Please use this identifier to cite or link to this item: https://doi.org/10.1007/s00394-022-02800-7
Title: Breastfeeding may benefit cardiometabolic health of children exposed to increased gestational glycemia in utero
Authors: Ong, Yi Ying 
Pang, Wei Wei 
Huang, Jonathan Y
Aris, Izzuddin M
Sadananthan, Suresh Anand 
Tint, Mya-Thway 
Yuan, Wen Lun 
Chen, Ling-Wei 
Chan, Yiong Huak 
Karnani, Neerja 
Velan, S Sendhil
Fortier, Marielle
Choo, Jonathan
Ling, Lieng Hsi 
Shek, Lynette 
Tan, Kok Hian 
Gluckman, Peter D 
Yap, Fabian 
Chong, Yap-Seng 
Godfrey, Keith M
Chong, Mary F-F 
Chan, Shiao-Yng
Eriksson, Johan G 
Wlodek, Mary E
Lee, Yung Seng 
Michael, Navin
Keywords: Science & Technology
Life Sciences & Biomedicine
Nutrition & Dietetics
Breastfeeding
Gestational diabetes
Glycemia
Cardiometabolic risk
Fat partitioning
Adiposity
LONG-TERM IMPACT
DIABETES-MELLITUS
GLUCOSE-TOLERANCE
INSULIN-RESISTANCE
MATERNAL GLYCEMIA
EARLY-CHILDHOOD
PLASMA-GLUCOSE
BLOOD-PRESSURE
HUMAN-MILK
OBESITY
Issue Date: 6-Feb-2022
Publisher: SPRINGER HEIDELBERG
Citation: Ong, Yi Ying, Pang, Wei Wei, Huang, Jonathan Y, Aris, Izzuddin M, Sadananthan, Suresh Anand, Tint, Mya-Thway, Yuan, Wen Lun, Chen, Ling-Wei, Chan, Yiong Huak, Karnani, Neerja, Velan, S Sendhil, Fortier, Marielle, Choo, Jonathan, Ling, Lieng Hsi, Shek, Lynette, Tan, Kok Hian, Gluckman, Peter D, Yap, Fabian, Chong, Yap-Seng, Godfrey, Keith M, Chong, Mary F-F, Chan, Shiao-Yng, Eriksson, Johan G, Wlodek, Mary E, Lee, Yung Seng, Michael, Navin (2022-02-06). Breastfeeding may benefit cardiometabolic health of children exposed to increased gestational glycemia in utero. EUROPEAN JOURNAL OF NUTRITION. ScholarBank@NUS Repository. https://doi.org/10.1007/s00394-022-02800-7
Abstract: Purpose: There is altered breastmilk composition among mothers with gestational diabetes and conflicting evidence on whether breastfeeding is beneficial or detrimental to their offspring’s cardiometabolic health. We aimed to investigate associations between breastfeeding and offspring’s cardiometabolic health across the range of gestational glycemia. Methods: We included 827 naturally conceived, term singletons from a prospective mother–child cohort. We measured gestational (26–28 weeks) fasting plasma glucose (FPG) and 2-h plasma glucose (2 hPG) after an oral glucose tolerance test as continuous variables. Participants were classified into 2 breastfeeding categories (high/intermediate vs. low) according to their breastfeeding duration and exclusivity. Main outcome measures included magnetic resonance imaging (MRI)-measured abdominal fat, intramyocellular lipids (IMCL), and liver fat, quantitative magnetic resonance (QMR)-measured body fat mass, blood pressure, blood lipids, and insulin resistance at 6 years old (all continuous variables). We evaluated if gestational glycemia (FPG and 2 hPG) modified the association of breastfeeding with offspring outcomes after adjusting for confounders using a multiple linear regression model that included a ‘gestational glycemia × breastfeeding’ interaction term. Results: With increasing gestational FPG, high/intermediate (vs. low) breastfeeding was associated with lower levels of IMCL (p-interaction = 0.047), liver fat (p-interaction = 0.033), and triglycerides (p-interaction = 0.007), after adjusting for confounders. Specifically, at 2 standard deviations above the mean gestational FPG level, high/intermediate (vs. low) breastfeeding was linked to lower adjusted mean IMCL [0.39% of water signal (0.29, 0.50) vs. 0.54% of water signal (0.46, 0.62)], liver fat [0.39% by weight (0.20, 0.58) vs. 0.72% by weight (0.59, 0.85)], and triglycerides [0.62 mmol/L (0.51, 0.72) vs. 0.86 mmol/L (0.75, 0.97)]. 2 hPG did not significantly modify the association between breastfeeding and childhood cardiometabolic risk. Conclusion: Our findings suggest breastfeeding may confer protection against adverse fat partitioning and higher triglyceride concentration among children exposed to increased glycemia in utero.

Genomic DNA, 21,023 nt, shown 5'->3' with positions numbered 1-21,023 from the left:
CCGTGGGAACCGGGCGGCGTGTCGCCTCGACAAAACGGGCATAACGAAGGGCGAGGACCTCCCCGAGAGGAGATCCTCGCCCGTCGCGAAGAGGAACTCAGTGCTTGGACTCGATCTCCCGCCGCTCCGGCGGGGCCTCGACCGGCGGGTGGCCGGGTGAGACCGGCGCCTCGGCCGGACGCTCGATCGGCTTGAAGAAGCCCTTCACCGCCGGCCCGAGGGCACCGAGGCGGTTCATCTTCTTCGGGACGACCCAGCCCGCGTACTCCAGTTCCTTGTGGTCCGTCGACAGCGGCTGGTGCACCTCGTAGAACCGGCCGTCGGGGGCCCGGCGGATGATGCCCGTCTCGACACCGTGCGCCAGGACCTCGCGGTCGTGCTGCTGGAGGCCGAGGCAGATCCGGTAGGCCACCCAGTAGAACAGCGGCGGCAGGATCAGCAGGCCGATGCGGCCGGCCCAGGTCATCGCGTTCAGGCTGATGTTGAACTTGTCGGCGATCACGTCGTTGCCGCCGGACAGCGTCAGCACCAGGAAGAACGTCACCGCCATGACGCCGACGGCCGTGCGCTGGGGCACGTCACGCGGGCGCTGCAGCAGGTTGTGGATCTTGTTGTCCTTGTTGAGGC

Source Title: EUROPEAN JOURNAL OF NUTRITION
URI: https://scholarbank.nus.edu.sg/handle/10635/216302
ISSN: 14366207
14366215
DOI: 10.1007/s00394-022-02800-7
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